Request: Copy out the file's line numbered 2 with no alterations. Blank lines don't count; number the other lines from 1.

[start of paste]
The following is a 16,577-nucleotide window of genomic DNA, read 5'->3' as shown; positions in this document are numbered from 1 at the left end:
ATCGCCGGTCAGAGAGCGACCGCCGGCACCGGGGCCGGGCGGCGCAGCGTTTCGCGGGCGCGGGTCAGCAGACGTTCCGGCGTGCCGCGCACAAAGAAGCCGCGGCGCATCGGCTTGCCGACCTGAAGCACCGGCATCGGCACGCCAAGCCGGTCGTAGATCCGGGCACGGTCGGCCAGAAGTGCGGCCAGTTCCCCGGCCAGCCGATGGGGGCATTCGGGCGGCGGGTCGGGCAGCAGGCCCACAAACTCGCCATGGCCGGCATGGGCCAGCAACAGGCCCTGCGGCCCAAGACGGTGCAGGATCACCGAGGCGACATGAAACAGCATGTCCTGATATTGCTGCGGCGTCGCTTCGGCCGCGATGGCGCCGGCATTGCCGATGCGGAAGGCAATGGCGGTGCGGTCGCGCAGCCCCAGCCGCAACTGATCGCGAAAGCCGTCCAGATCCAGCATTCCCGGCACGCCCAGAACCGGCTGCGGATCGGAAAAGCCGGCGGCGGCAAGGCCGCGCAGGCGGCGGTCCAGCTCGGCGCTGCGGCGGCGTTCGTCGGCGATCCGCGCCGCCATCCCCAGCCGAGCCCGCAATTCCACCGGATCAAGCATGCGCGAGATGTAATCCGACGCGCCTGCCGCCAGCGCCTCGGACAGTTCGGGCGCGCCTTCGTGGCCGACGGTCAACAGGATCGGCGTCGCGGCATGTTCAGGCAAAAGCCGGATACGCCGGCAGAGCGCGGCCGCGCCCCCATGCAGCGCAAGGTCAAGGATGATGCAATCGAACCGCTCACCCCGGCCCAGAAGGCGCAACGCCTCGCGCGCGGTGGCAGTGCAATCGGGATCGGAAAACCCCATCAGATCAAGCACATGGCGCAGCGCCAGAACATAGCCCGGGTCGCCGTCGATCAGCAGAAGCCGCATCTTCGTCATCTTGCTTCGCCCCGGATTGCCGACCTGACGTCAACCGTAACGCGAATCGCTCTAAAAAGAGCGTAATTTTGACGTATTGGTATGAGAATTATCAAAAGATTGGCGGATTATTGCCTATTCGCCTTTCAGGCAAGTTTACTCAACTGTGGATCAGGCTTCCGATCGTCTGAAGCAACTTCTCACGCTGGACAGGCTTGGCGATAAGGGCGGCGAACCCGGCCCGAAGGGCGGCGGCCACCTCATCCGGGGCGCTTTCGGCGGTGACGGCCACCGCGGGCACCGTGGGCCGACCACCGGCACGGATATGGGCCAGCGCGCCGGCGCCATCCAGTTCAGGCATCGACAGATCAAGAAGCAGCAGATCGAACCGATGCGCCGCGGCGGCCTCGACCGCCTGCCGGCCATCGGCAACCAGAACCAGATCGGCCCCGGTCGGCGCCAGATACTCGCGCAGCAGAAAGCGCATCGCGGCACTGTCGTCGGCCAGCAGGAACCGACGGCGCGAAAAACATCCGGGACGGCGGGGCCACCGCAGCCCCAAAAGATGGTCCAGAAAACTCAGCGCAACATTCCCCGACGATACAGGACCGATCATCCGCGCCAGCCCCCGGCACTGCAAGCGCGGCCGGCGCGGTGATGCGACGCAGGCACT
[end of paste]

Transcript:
ATCGCCGGTCAGAGAGCGACCGCCGGCACCGGGGCCGGGCGGCGCAGCGTTTCGCGGGCGCGGGTCAGCAGACGTTCCGGCGTGCCGCGCACAAAGAAGCCGCGGCGCATCGGCTTGCCGACCTGAAGCACCGGCATCGGCACGCCAAGCCGGTCGTAGATCCGGGCACGGTCGGCCAGAAGTGCGGCCAGTTCCCCGGCCAGCCGATGGGGGCATTCGGGCGGCGGGTCGGGCAGCAGGCCCACAAACTCGCCATGGCCGGCATGGGCCAGCAACAGGCCCTGCGGCCCAAGACGGTGCAGGATCACCGAGGCGACATGAAACAGCATGTCCTGATATTGCTGCGGCGTCGCTTCGGCCGCGATGGCGCCGGCATTGCCGATGCGGAAGGCAATGGCGGTGCGGTCGCGCAGCCCCAGCCGCAACTGATCGCGAAAGCCGTCCAGATCCAGCATTCCCGGCACGCCCAGAACCGGCTGCGGATCGGAAAAGCCGGCGGCGGCAAGGCCGCGCAGGCGGCGGTCCAGCTCGGCGCTGCGGCGGCGTTCGTCGGCGATCCGCGCCGCCATCCCCAGCCGAGCCCGCAATTCCACCGGATCAAGCATGCGCGAGATGTAATCCGACGCGCCTGCCGCCAGCGCCTCGGACAGTTCGGGCGCGCCTTCGTGGCCGACGGTCAACAGGATCGGCGTCGCGGCATGTTCAGGCAAAAGCCGGATACGCCGGCAGAGCGCGGCCGCGCCCCCATGCAGCGCAAGGTCAAGGATGATGCAATCGAACCGCTCACCCCGGCCCAGAAGGCGCAACGCCTCGCGCGCGGTGGCAGTGCAATCGGGATCGGAAAACCCCATCAGATCAAGCACATGGCGCAGCGCCAGAACATAGCCCGGGTCGCCGTCGATCAGCAGAAGCCGCATCTTCGTCATCTTGCTTCGCCCCGGATTGCCGACCTGACGTCAACCGTAACGCGAATCGCTCTAAAAAGAGCGTAATTTTGACGTATTGGTATGAGAATTATCAAAAGATTGGCGGATTATTGCCTATTCGCCTTTCAGGCAAGTTTACTCAACTGTGGATCAGGCTTCCGATCGTCTGAAGCAACTTCTCACGCTGGACAGGCTTGGCGATAAGGGCGGCGAACCCGGCCCGAAGGGCGGCGGCCACCTCATCCGGGGCGCTTTCGGCGGTGACGGCCACCGCGGGCACCGTGGGCCGACCACCGGCACGGATATGGGCCAGCGCGCCGGCGCCATCCAGTTCAGGCATCGACAGATCAAGAAGCAGCAGATCGAACCGATGCGCCGCGGCGGCCTCGACCGCCTGCCGGCCATCGGCAACCAGAACCAGATCGGCCCCGGTCGGCGCCAGATACTCGCGCAGCAGAAAGCGCATCGCGGCACTGTCGTCGGCCAGCAGGAACCGACGGCGCGAAAAACATCCGGGACGGCGGGGCCACCGCAGCCCCAAAAGATGGTCCAGAAAACTCAGCGCAACATTCCCCGACGATACAGGACCGATCATCCGCGCCAGCCCCCGGCACTGCAAGCGCGGCCGGCGCGGTGATGCGACGCAGGCACT